Re-Exposure is an occasional Motherboard feature where we look back on delightful old tech photos from wire service archives.
In February 1969, the creators of Rowan & Martin's Laugh-In, George Schlatter and Ed Friendly, thought it'd be great to put a computer in charge of making a variety show. At least that's what they said, anyway.
That was the conceit of Turn-On, an ABC series that replaced a laugh track with a Moog soundtrack and loaded the result with raunchy jokes. In his autobiography What's So Funny?: My Hilarious Life, initial guest host Tim Conway explained what viewers were tuning into:
To give you an idea of what Turn-On was like, in one sketch I was arrested and brought to a police station where I was allowed to make one phone call. I picked up the receiver and made an obscene call.
Surrealistic and context-free in the culture of 1969, it quickly became one of the most infamous examples of a show cancelled after its first episode. According to Conway, it was infamously removed from the air mid-broadcast in Cleveland, and many West Coast stations decided not to air it at all.
It's more tall tale than series at this point; actual video of on the show is hard to find. The only clip of the show even on the internet is of a short, voiced-over part of its unaired second episode that showed up on ABC News nearly two decades later. But we know that it included a whole lot of wacky technology—the Moog was still brand-new, and the animation was ambitiously ahead of its time.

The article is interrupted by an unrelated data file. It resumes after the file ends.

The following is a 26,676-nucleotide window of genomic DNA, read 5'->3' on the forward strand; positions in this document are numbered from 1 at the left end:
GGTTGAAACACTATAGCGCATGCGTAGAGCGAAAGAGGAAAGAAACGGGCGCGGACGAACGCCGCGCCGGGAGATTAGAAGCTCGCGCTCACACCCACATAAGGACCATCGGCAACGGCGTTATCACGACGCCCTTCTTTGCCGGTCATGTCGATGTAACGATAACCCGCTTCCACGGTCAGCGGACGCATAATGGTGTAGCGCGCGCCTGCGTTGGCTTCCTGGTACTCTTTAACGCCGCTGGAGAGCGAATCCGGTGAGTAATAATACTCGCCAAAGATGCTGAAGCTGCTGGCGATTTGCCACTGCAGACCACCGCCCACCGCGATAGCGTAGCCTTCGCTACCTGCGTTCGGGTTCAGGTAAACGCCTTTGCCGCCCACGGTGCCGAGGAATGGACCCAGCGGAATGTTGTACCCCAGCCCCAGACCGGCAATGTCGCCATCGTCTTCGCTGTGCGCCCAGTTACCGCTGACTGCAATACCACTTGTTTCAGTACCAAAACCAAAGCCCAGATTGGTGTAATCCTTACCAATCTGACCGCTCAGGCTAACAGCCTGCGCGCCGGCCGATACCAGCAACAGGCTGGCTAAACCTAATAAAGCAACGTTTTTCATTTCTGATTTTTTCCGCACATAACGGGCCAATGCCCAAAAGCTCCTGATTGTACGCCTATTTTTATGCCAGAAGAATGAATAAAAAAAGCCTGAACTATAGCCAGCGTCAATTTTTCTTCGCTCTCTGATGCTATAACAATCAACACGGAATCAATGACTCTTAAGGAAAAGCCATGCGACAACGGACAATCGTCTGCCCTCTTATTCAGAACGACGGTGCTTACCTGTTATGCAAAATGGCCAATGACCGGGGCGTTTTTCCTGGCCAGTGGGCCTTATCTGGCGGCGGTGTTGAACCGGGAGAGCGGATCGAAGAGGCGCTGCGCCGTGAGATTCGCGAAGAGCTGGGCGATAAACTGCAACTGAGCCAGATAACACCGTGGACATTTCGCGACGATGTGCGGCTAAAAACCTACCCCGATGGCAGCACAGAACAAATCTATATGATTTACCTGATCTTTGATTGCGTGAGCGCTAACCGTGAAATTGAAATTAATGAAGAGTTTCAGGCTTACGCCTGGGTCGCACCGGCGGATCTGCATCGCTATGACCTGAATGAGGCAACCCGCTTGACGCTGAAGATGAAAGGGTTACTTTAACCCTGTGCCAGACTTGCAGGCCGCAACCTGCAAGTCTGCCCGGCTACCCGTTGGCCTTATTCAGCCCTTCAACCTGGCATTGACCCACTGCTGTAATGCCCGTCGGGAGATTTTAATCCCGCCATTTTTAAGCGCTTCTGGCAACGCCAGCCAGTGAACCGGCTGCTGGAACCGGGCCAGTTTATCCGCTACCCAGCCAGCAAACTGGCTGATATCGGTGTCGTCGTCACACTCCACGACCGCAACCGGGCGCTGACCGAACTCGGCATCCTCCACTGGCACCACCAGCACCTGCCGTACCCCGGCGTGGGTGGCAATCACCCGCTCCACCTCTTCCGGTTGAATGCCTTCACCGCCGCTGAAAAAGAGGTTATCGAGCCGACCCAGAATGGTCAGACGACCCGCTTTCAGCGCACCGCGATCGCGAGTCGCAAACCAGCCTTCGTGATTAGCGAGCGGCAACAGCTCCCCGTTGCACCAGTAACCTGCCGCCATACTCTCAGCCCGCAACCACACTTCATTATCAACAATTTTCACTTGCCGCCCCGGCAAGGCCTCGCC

Which brings us to the above photo. The shot shows a Turn-On dancer wearing a very primitive motion capture system that's controlling a character Pixar would never touch, but if you look closer, you'll notice that the motion capture system is built from Tinkertoys. Tinkertoys!
Here's the crazy part about this: It looks like it's fake, but it's totally real. It relies on a technology called Scanimate, a "data suit" that a developer named Lee Harrison III first built in 1960s. The Tinkertoys held in place potentiometers, which picked up signs of movement that were then controlled by a nearby computer.
According to a 1998 Medialab article from IEEE, Harrison's technology won a 1972 National Academy of Television Arts and Sciences award, was involved in building the slick animated TV logos of the 1970s, and helped inspire the much more advanced technology that followed—which is in pretty much every Hollywood movie.
So even if we can't find the first episode of Turn-On, its fingerprints are pretty much everywhere else.